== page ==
Santiago Fillol reinterprets the foundational conflict of Argentinean literature in Matadero


 The filmmaker competes in the feature film section of Canarias Cinema with a title coproduced by José Alayón’s El Viaje Films

 Fillol presents “a film with many other films inside,” set in the dark 70s and that “plays with a night guard that has been very present in Argentina.”

 Matadero is a political film, but also a crude reflection on the artist’s commitment to the work he wants to achieve at all costs

Las Palmas de Gran Canaria, Thursday, April 13, 2023.- “The Slaughter Yard” is considered the first Argentine fiction: a short story written by Esteban Echevarría around 1840, although it would not be published until twenty years after the author’s death. It is a crude and rural tale which revolves around the conflict between the wealthy classes and the workers, with the exploitation of cattle as a backdrop in which a fundamentally political story unfolds. It had never been made into a film until Santiago Fillol turned it into a movie in 2022. The Argentinean, Spanish and French co-production bears the seal of El Viaje Films, production company of the islander José Alayón. The title is probably the roughest and darkest feature film included in the Canarias Cinema section of this 2023 Las Palmas de Gran Canaria International Film Festival.

The Argentinean Fillol invents “a film with many other films inside,” a “potentially real” approach to the shooting of a period piece (the 19th Century in which the original tale was written) during the turbulent seventies in Argentina.

The filmmaker describes his Matadero as “a fiction, only that it plays with a night guard that has been very present in Argentina.” The original tale has a foundational character in his national literature, and, as the filmmaker recalls, “marks a struggle between the upper classes and the workers, who are portrayed as beasts.”

Although Fillol points out that Echevarría’s “The Slaughter Yard” has been very useful to “assign different roles to both sides, depending on the moment: the tables were turned depending on the time, the poor were the Peronists, or the rich were suddenly the ones who exploited the poor. We saw this problem, the question of who you film, whether the one who is being abused or the one who abuses. We had to think about how we put this on screen.”

The result presents a director obsessed with making the film he has in mind, regardless of the circumstances, a novice assistant director as enraptured by the filmmaker in the film as she is stupefied by the crudeness of what she wants to develop, a group of amateur actors with a vindictive spirit in a left-wing that was about to be persecuted by the regime.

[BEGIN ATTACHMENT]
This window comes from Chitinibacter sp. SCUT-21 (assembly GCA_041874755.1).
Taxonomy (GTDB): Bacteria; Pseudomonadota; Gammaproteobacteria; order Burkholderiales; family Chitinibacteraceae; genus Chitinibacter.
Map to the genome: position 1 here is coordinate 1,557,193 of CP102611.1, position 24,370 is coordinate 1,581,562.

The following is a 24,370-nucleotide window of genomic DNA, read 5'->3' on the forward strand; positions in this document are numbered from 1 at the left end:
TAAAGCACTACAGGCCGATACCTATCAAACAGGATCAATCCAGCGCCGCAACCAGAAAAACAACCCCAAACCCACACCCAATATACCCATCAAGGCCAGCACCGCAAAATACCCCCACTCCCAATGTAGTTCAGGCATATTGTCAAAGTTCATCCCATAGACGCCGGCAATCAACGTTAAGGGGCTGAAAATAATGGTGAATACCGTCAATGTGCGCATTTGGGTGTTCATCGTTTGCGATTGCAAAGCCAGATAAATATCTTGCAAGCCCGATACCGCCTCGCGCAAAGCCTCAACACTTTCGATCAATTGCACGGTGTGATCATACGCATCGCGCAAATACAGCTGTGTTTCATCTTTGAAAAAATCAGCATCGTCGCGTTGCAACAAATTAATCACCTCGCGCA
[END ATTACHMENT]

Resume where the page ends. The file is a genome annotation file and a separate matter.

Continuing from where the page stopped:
Fillol notes how “we wanted to discuss the director’s approach from other points of view, from that of his assistant or from that of the actors, who are about to steal his movie. I was interested in having several films within the film. Another one could always have been possible, and that’s something we wanted to transfer to the audience’s heads. That’s where ours comes from.”

The director admits that “all of us who were born in the seventies in Argentina have that period in mind, which is also a moment we look back at it from the film, and try to understand those years, the nuances, the tensions that were at stake.”

Fillol, however, points out that “the seventies also resonate with me, not only in Argentina, but also in cinema, when people dreamed of a cinema larger than life.” There he mentions his personal references within his style: Coppola in Apocalypse Now or Herzog in Fizcarraldo, for example. “I found that drive to make something more real than the actual real to be very typical of the time. Also the idea of revolutions, in which a series of sacrifices are expected. Those Latin American pulsations had a possible anchorage with the cinema of the seventies,” observes the Argentinean filmmaker.

Was the shooting of Matadero complicated? “No more than others,” recalls its director, “shootings are always complicated, especially in pandemic times or in films in which, like this one, have included scenes with many extras, but it has not been particularly difficult compared to other works.”

Santiago Fillol, who holds a degree in Philosophy and Literature from the National University of Cordoba and a PhD in Audiovisual Communication from the Pompeu i Fabra University in Barcelona, returns to the Las Palmas de Gran Canaria International Film Festival after a long hiatus. In 2009 his first title, the documentary Ich Bin Enric Marco, competed in the Official Section. In between, Fillol has been building his name and his career, also as a screenwriter (he wrote, along with Oliver Laxe, the screenplay of 2019’s praised Lo que arde) and as a producer.

Less prolific as a director, the Argentine filmmaker has not lost track of the Gran-Canarian capital’s festival, an event “that I am very fond of, and that, among other things, has also become a very valuable forum for Latin American cinema.” His Matadero has already been at the Locarno, Seville and Mar del Plata festivals.



“A portrayal of an accursed filming in 1974’s Argentina with sublime cinematography.” Luna Frax, 22FICLPGC programmer





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